Why do I still love Rothenburg? Everyone in the town makes their living off tourism. The place is stampeded midday with visiting tour groups. The town even created its own traditional pastry — the Schneeball(“snowball”) to compliment all the faux-traditional Christmas ornaments it sells. Yet when I pass through its medieval gates, I feel like a kid who just got a three-day pass for all the rides at Disneyland.
I used to think I liked Rothenburg for the medieval lifestyles on display in Germany’s best-preserved medieval town. The ramparts are intact — complete with arrow slits. The fish tanks next to the water fountains still evoke the days when marauding armies would siege the city, and it would survive on the grain in its lofts and the fish in its tanks. The night watchman stokes his lamp and walks wide-eyed tourists through the back lanes, telling stories of hot oil and great plagues. The monastery garden still has its medicinal herbs. And the crime and punishment museum shows graphically how people were disciplined back when life was nasty, brutish, and short.
But on my last visit, I realized why I like Rothenburg so much (in spite of its Schneeballs, obnoxious tour groups, and Christmas trinkets). It is a community of real characters…and a small enough community that all the characters know each other. And as a return visitor, I’ve learned the social scene.
Norry — the man whose guesthouse was so creepy and whose moustache was so droopy that I had to sing the “Addams Family” theme song with each visit — invented a cross between a trombone and a saxophone. He calls it the Norryphone, and now with each visit I boogie on his honky-tonk piano while Norry improvises.
“Herman the German” has spent a thousand Wednesdays at Mario’s “Old Franconian Wine Stube” hosting the English Conversation club (where Germans hang out with tourists, sharing slang, “tongue-breakers,” and beer). Mario — a bohemian chef Gene Wilder look-alike — fastidiously checks each plate as it leaves his kitchen.
Marie-Therese sells kitschy German knick-knacks so enthusiastically that when she takes me home for dinner, her house feels like the innards of a cuckoo clock — and it doesn’t surprise me.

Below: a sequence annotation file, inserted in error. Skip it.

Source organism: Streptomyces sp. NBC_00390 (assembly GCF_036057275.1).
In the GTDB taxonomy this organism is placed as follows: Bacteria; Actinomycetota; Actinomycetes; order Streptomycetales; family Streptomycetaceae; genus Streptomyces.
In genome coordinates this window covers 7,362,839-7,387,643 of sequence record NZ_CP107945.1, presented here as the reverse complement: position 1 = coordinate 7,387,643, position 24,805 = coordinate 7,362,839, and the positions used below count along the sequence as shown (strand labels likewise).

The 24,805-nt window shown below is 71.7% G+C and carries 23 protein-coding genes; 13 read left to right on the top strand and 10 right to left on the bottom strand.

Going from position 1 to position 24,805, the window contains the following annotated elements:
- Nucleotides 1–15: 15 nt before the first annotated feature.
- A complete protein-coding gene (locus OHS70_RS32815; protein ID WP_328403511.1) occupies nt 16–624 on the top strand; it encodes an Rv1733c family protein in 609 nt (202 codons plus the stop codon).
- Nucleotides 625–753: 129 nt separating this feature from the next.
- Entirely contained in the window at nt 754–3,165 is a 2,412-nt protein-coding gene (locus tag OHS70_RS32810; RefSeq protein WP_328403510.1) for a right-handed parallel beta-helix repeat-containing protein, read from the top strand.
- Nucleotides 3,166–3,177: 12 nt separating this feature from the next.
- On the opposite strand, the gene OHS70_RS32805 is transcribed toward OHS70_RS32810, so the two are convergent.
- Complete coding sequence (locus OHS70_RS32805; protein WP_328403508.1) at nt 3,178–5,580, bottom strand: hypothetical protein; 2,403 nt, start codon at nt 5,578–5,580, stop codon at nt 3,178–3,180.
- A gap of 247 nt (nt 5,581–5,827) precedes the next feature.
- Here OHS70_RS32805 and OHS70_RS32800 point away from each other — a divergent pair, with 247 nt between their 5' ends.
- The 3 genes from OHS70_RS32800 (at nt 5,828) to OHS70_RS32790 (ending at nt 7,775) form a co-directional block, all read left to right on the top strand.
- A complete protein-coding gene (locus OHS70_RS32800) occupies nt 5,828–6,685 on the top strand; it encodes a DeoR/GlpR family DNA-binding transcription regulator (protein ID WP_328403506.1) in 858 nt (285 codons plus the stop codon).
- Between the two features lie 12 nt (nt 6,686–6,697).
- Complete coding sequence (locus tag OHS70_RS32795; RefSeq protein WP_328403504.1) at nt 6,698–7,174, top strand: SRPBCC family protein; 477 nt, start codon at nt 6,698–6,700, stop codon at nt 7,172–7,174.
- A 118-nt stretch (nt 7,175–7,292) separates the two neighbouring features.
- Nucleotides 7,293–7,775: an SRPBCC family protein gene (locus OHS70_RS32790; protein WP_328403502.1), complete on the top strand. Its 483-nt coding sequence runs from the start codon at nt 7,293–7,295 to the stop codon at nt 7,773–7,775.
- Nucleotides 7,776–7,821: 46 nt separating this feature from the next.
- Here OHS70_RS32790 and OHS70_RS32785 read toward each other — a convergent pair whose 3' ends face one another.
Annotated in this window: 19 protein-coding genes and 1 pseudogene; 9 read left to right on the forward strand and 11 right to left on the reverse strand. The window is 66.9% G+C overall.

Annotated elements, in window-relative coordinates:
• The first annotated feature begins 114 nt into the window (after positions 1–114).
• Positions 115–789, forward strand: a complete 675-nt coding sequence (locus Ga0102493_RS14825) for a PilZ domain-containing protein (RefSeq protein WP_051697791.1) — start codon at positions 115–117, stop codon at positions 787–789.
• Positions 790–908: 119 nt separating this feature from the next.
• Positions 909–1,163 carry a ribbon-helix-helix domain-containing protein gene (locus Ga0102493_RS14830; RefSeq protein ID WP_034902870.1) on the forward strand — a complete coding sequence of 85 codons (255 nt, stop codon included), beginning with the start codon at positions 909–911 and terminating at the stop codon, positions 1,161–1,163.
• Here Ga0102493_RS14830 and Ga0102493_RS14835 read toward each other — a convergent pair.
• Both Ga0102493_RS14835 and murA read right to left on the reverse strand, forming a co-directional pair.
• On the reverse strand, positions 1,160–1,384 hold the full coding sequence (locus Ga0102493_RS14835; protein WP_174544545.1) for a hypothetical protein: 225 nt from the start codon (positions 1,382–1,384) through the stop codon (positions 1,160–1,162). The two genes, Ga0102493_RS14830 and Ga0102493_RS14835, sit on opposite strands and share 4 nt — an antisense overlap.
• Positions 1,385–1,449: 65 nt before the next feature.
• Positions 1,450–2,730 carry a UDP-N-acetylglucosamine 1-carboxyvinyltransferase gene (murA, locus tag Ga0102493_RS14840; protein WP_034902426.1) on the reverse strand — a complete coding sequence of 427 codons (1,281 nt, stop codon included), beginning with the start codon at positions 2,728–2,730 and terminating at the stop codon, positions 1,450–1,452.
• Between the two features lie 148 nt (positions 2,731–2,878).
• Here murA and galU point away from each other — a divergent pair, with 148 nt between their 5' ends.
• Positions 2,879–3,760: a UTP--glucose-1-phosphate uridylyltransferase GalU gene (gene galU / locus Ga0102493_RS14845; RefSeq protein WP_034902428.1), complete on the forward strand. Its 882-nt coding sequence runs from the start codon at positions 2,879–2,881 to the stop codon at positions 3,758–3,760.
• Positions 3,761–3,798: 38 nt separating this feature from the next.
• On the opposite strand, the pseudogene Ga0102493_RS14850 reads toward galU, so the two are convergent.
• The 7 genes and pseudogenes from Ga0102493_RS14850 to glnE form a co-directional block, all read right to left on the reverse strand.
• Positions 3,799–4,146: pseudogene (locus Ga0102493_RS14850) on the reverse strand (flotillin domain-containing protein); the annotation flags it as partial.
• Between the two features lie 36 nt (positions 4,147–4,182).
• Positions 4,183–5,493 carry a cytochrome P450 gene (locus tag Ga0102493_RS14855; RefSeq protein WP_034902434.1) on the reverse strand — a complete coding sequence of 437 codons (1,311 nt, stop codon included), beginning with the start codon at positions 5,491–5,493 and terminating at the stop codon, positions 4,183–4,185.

Reno the Italian married into the town and runs a great little hotel-restaurant. For a generation his daughter, Henni, has caused travelers to dream in German. Spry Klaus, who runs a B&B above his grocery store, takes travelers jogging with him each evening at 7:30. Every time I walk under her house, I still remember the old woman who lived in the wall who loved showing off her WWII bullet wound. She’s gone now.
George, the night watchman, is the envy of his neighbors for his lucrative gig — taking a hundred English-speaking tourists around each night for $8 a head on a one-hour tour. Then he does it again in German. (He collects for the English tour at the end. But for the German-speaking crowd, he needs to collect at the beginning…since, otherwise, they’d melt away just before collection time.)
On my last evening in town, everyone seemed to be at Mario’s. Herman the German was holding court with his table of American travelers, there for the English Conversation Club. He gave me a tiny business card that said, “If I had some of your business, I could afford a bigger card.” Norry was playing chess with Martin the potter at the next table. I was enjoying a beer with Henni and Klaus. Mario jokes that it’s impolite for me to not have my hands in sight above the table. He sits down, and the four of us make a square with our stretched left hands — thumbs touching little fingers — and he sprinkles a little snuff tobacco in the “anatomical snuff boxes” we make where our thumbs hit our wrists. “For good health,” we sniff together.
After my nose stops wiggling, Henni tries to impress upon me how sick she thinks it is that American tourists are so nervous about their children having to share a double bed. She keeps repeating, “This is sick in head, krank im Kopf.Never would a European family ask for twin beds for brother and sister. Never. Why Americans? Why they insist?”
George, looking like one of the Bee Gees in his flowing hair and billowing white shirt, is done with his tour and joined by his hippie girlfriend. They dream of their next trip to Thailand. He’s chained to the town to do his tours every night for six months…then he’s free to travel.
In a small town, everyone knows everything. People get along impressively well. The only gang universally not liked seems to be the cartel of farm boys who take tourists on horse-and-buggy rides — apparently they are about as charming as their horses.
I told Henni of a wonderful new hotel I found run by Herr Baumann. I tell her he reminds me of the Wizard of Oz enjoying a relaxed retirement. She concurs, and marvels at how I am able to uncover the characters of the town.
I marvel at — in Rothenburg — how easy that is. For travelers, the challenge is to find places where you can be a part of a quirky yet lovable community…and find a way in. As a returning guidebook reseracher I have an advantiage. But I see lots of travelers having the same fun.